Mothersmother ep.10: The Unsmothering

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By Regina May Cajucom

Serendipity Couch

Wednesday, June 4, 2014

IT'S been five months since my eldest turned fifteen. Five months.

Despite that lapse of considerable time I still find myself lost and dazed whenever I realize that I am actually the mother of a teenager – of a fifteen-year-old young lady. It is an understatement to say that it’s actually unnerving, because really, I don’t have the exact words to describe how it is to be a mom to a teenager – not when you feel like you’re still a teenager yourself. Hahaha. Judge me all you want, but I really get my fix from those YA (young adult) novels, giddy chick flicks and still execute my weekend Inday-mode chores with Lorde, Imagine Dragons and Katy Perry albums in the background. And yes I do marathons, not of the 42-km kind, but of The Vampire Diaries, Beauty and the Beast, The Originals and (catching up on) Once Upon a Time – all teenybopper ‘trash’. Not only do I simply watch them, but I get really affected when something good (giddy, squeal, gasp, aww moments) or bad (scream, squeal, cry) happens to my favorite characters. In fact, when Damon Salvatore died in the fifth season finale of TVD (spoiler alert!), I did not just cry, I was wailing – waterworks, clutching on my blanket (which then doubled as my cry hanky). Oh well, you get the drift.

When my eldest qualified for the YES-C (Youth Empowerment for Stronger Communities) program organized by the Child and Family Services Philippines Inc. (CSFPI) sponsored by the US Embassy, we had no idea how big it actually is, and how meaningful it would be for our young lady.


We realized the “seriousness” of the deal when the parents of Baguio City qualifiers were called in for an orientation, where it seems “commitment to the program” was stressed not just once. For one weekend in a span of seven months (December 2013 to May 2014), Kayla joined the series of trainings aimed at youth empowerment and community service.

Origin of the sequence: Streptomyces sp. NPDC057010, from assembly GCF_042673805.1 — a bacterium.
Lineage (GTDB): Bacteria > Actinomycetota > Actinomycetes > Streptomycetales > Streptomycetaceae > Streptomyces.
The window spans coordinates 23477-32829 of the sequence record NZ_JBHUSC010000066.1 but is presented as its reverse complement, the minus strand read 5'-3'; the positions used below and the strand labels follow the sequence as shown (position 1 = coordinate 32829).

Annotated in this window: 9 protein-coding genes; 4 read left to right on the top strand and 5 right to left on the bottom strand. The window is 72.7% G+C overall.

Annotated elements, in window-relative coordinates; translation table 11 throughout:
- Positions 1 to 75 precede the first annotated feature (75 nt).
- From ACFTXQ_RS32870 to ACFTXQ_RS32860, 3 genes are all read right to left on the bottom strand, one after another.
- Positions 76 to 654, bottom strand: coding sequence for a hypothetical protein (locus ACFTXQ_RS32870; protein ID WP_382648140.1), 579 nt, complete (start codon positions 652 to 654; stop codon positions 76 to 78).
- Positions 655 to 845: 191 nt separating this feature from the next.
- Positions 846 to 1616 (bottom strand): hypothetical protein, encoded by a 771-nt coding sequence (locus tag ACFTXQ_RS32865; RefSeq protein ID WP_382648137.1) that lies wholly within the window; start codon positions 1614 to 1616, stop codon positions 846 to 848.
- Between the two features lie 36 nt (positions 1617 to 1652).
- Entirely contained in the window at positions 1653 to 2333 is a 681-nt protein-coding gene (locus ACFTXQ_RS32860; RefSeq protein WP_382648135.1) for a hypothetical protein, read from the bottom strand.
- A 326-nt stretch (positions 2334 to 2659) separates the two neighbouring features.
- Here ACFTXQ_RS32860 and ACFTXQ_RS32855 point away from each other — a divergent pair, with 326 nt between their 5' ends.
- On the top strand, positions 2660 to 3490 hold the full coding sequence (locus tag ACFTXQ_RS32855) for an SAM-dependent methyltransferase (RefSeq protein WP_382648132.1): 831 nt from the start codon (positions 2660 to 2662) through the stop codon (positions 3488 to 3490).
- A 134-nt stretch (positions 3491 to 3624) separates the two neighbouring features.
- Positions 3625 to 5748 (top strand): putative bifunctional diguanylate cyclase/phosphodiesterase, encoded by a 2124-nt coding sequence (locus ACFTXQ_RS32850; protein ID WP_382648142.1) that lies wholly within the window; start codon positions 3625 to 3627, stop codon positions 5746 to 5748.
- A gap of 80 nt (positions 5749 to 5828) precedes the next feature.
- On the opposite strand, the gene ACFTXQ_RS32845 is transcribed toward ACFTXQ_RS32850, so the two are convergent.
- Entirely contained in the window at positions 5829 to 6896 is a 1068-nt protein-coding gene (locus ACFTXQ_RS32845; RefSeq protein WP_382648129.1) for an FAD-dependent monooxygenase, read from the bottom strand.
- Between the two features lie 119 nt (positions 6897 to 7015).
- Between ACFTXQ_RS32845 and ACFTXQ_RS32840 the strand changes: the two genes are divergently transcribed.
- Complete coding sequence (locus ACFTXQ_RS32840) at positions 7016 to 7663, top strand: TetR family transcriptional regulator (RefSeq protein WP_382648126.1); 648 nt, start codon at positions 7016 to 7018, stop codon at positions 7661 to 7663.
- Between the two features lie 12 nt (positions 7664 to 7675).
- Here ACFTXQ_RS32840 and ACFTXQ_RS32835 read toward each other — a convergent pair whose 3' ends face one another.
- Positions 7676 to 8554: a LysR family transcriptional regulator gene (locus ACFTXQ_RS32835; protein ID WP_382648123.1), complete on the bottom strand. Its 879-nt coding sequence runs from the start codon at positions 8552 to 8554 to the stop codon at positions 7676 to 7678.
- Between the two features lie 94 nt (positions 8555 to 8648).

There were times when she almost gave up considering her hectic activities and projects in school, or when we had to cancel our family weekend plans because of her YES-C schedule, but through that we all held on to the virtue of commitment. Kayla met new friends, learned a lot of new concepts and understood the value of teamwork and cooperation better. It was a sacrifice not having her on weekends to join us as we waste away watching tv/ movies or simply bum around at home, but we know it’s for a much greater cause.

During the culminating activity held in Manila, she was chosen to deliver a Thank-you speech at the US Embassy. It was an experience she claims she will never forget (she received a standing ovation from the Embassy people). It was her first time to travel that far without us, and although the mothersmother in me was anxious, I had to let go. Sure there were endless texts she was not able to reply to because of their hectic sched there, and millions of tiny reminders in each SMS, but I just prayed hard that she would be ok (and that we would be, too). At times like these parents simply have to keep the faith in the Lord, and in the fact that we are raising them well.

So yes, I am doing the “un-smothering” mother thing slowly. Well, that is the plan. (

Published in the Sun.Star Baguio newspaper on June 05, 2014.


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